“Our political system should not be pro-public education, pro-private education, pro-charters or any other one-dimensional system. It should be pro-good education, whatever it looks like.”
MacIver News Service | November 3, 2014[Montgomery, Ala…] Former Cunningham Elementary School Principal Dr. Goldy Brown III praised what he called “a lot of positive outcomes” from Act 10 and said expanded school choice would improve education for all students, in a recent column for Alabama Media Group.
Brown left the Beloit school he was principal at earlier this year to take a position as assistant professor of instructional leadership at Auburn University of Montgomery in Alabama. His recent column claims the southern state “needs to seriously consider piloting a solid voucher program, more initiatives to legalize charter schools and to non-educational privatize services, and launch other projects to eliminate bureaucratic regulations.”
To back up his opinion, Brown highlights the successes of Wisconsin’s collective bargaining reforms and expansion of school choice – both of which were policies that came under scrutiny during his time as a principal in a Wisconsin public school.
“Last year I was a principal in an urban school district in Wisconsin, following Gov. Scott Walker’s enactment of what was called Act 10. This program ended bargaining rights for government employees, including public educators. In addition, to balancing the state budget, Gov. Walker cut per-pupil expenditures for children who attended public schools; he also extended voucher and school-choice programs. I directly heard the complaints and resentment from the government employees who stormed the capital in Madison, Wis., in protest, making national news.
“However, after Walker beat the recall election, and the reality had sunk in that things were going to change financially for public schools, I noticed a lot of positive outcomes stemming from these changes in the district I worked in. First, every child mattered now more than ever. We could not financially afford to lose children to districts that were performing better. To retain current students and attract new ones, we implemented new initiatives. The district also began to seek ways to save money. The district privatized its custodial services, resulting in both savings and cleaner schools.”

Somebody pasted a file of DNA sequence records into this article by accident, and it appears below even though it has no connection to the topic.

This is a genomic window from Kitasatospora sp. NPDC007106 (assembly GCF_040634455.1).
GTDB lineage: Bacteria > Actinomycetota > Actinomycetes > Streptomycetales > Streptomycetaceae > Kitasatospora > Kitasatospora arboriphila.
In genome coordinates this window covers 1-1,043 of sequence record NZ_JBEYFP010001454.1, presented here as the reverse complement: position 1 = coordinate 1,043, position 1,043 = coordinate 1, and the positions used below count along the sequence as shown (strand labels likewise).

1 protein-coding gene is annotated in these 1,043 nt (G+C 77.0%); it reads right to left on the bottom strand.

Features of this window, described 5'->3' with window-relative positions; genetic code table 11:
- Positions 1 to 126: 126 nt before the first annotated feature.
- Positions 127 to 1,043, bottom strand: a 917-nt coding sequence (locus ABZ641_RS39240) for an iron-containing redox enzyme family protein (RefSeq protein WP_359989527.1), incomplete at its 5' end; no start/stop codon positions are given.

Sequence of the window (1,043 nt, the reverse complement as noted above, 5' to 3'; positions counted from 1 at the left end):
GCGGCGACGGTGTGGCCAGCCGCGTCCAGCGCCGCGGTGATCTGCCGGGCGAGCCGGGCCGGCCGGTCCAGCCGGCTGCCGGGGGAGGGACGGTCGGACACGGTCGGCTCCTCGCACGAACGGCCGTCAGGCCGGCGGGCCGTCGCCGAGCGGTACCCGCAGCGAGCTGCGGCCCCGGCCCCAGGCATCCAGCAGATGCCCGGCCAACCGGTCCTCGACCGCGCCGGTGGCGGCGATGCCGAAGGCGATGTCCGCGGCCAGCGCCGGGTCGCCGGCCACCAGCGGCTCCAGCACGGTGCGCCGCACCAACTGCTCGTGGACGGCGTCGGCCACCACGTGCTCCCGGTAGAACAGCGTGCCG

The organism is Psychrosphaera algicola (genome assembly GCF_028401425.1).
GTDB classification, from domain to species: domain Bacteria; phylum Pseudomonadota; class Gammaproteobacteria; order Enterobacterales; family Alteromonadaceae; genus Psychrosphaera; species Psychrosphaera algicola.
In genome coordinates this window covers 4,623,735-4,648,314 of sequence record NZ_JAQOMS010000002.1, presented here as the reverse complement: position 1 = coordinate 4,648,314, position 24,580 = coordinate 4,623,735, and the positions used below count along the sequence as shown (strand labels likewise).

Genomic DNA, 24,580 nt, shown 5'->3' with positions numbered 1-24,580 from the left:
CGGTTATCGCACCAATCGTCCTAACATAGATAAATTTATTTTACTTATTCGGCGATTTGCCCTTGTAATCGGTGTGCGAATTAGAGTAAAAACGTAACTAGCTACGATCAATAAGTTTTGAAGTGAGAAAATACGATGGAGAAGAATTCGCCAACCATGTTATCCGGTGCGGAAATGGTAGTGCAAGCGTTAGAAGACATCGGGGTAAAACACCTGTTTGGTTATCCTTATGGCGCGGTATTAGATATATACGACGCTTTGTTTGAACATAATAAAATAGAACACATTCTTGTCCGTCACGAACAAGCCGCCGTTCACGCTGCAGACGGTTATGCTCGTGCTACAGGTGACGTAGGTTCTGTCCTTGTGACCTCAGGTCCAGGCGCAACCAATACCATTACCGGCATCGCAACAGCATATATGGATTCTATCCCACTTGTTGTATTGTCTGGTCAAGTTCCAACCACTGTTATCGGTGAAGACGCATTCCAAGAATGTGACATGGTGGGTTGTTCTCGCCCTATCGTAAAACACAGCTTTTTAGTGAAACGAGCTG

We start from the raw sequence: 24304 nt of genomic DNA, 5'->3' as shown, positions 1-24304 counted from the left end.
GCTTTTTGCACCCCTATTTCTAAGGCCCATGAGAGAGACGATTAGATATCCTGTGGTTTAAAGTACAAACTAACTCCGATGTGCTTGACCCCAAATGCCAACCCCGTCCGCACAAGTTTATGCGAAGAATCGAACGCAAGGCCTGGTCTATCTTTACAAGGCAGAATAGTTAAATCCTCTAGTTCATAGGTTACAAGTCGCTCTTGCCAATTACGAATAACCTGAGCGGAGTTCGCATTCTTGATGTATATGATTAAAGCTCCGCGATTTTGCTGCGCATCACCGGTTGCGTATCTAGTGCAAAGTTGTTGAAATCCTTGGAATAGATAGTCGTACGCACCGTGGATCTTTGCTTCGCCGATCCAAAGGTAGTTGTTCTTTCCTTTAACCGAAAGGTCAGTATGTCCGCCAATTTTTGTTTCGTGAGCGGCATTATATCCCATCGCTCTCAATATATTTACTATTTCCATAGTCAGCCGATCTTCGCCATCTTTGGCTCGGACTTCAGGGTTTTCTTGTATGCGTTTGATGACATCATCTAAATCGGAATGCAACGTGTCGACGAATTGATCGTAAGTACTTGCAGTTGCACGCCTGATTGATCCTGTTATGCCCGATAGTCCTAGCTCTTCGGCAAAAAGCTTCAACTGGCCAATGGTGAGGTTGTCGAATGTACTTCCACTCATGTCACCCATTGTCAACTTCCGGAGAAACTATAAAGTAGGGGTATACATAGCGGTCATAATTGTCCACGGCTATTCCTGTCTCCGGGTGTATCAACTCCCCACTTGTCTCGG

Brown also wrote about the importance of competition in education, mentioning a personal story about his experience with choice in education.
“With the new voucher system, a young local pastor of a church I frequently attended was given the opportunity to send his children to the school that he wanted, and to get the Christian education that he felt they should have. The point I am making is that, in my experience, even though lack of funding brings about challenges, competition makes things better. When parents have a choice on where to send their children to school, the schools and their leaders are forced to make themselves better.”
Read Brown’s full column by clicking here.